This is the view out the cottage door.
These are bluegills, under the pier. I tried for an artistic shot by just aiming at the water -- I tried for a lot of artistic shots, by just aiming at the water -- and what do you know.
This is the view over your head, when you are relaxing on the lawn chair in the afternoon. You've seen blue sky and trees before, but I like to capture exact things. Perhaps it's the historian in me.
Sometimes there were clouds. Magnificent ones. Morning or evening, didn't matter.
I walked around the lake. I met a handsome rooster. I swam.
I took selfies. Tried to be artistic there, too. The young fashion bloggers would have "rocked" something other than a tank top, I suppose.
Away across the lake is an elegant property that always reminds me of some shimmering, time-warp affair from the eighteenth century. The white house, secluded in the trees. The gazebo, never used. The gentle watery jungle at the shore. Swans.
I imagine ladies in long sacque gowns (the Augustans never thought of anything so vulgar as a hoop skirt) trailing down to take tea or maybe champagne in the gazebo, accompanied by gentlemen in breeches and striped waistcoats. No powder in the country, surely. They would find everything "extreamly pleasing."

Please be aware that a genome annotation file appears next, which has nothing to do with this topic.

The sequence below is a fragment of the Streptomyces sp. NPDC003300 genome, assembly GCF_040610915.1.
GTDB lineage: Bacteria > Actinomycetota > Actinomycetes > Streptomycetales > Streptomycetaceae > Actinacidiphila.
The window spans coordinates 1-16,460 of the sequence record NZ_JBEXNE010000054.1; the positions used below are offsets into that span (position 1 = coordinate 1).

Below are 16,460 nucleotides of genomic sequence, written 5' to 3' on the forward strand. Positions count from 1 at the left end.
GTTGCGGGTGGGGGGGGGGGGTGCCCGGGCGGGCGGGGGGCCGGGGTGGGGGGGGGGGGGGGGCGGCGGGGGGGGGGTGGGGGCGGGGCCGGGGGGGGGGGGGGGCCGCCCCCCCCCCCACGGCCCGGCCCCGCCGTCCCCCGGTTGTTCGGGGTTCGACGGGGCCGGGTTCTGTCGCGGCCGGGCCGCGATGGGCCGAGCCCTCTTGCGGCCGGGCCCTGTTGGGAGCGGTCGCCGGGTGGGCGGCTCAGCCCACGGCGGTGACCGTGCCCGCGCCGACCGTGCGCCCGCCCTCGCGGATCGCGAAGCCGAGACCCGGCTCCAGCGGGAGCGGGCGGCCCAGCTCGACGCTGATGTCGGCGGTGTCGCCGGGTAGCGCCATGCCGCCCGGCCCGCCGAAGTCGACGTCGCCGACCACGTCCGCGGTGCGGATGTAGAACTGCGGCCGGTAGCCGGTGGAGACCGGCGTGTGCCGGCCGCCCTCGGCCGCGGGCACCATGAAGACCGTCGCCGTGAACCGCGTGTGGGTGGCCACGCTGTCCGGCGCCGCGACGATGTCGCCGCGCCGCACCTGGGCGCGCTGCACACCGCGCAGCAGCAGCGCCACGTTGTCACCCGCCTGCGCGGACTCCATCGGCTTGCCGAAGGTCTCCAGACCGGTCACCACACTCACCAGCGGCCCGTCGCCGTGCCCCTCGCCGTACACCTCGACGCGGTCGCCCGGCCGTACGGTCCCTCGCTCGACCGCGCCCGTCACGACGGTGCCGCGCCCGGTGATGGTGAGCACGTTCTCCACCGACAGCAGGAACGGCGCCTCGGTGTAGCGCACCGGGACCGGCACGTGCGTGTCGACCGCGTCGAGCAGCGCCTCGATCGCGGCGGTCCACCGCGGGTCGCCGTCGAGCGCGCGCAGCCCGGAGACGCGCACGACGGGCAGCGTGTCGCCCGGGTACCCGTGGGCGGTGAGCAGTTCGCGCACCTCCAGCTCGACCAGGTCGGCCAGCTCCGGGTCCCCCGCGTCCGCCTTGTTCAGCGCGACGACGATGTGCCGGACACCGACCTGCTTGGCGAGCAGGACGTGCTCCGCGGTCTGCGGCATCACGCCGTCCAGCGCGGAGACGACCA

I bought an eighteenth-century lady's diary at the secondhand bookstore in town. She was Elizabeth, Duchess of Northumberland, 1716-1776, and her Diaries, or a redaction of them, were published by George H. Doran Co. in 1926. Only in the vigorous 1700s, it seems, will you find ladies recording bluntly, Went home voided a large Stone. Tired to Death. Went to Ball; tired to Death. A bad supper. Miss Townsend drunk. Or, having such interesting evenings as this:
We returned home & after Dinner, Ly. M. gave an Acct of her Husbands brutal usage of her -- beating, pinching, & kicking her; having an intrigue with her sister, who offered to put Ly. Mary out of the way if he would go to live with her abroad.It makes one, as the Duchess might say, entirely asham'd of one's own Reflections, which seem to go on for years all about Struggling with one's Feelings, &c., &c., and are dull and mewling in comparison. To be fair -- to myself -- the eighteenth century provided any diarist with experiences and sights which make effortlessly vivid reading now, but which they probably would have been glad to be spared. One day in November 1765 her Grace saw an opera singer perform, a woman named Spagnoletti. Imagine this:
The Spagnoletti was as ugly as the Devil, half her Face being burnt away she supplys it by Pasteboard, has a Glass Eye, dresses like a Gorgon and is as hoarse as a Raven.Wellllokaythen, as we mewlers say today.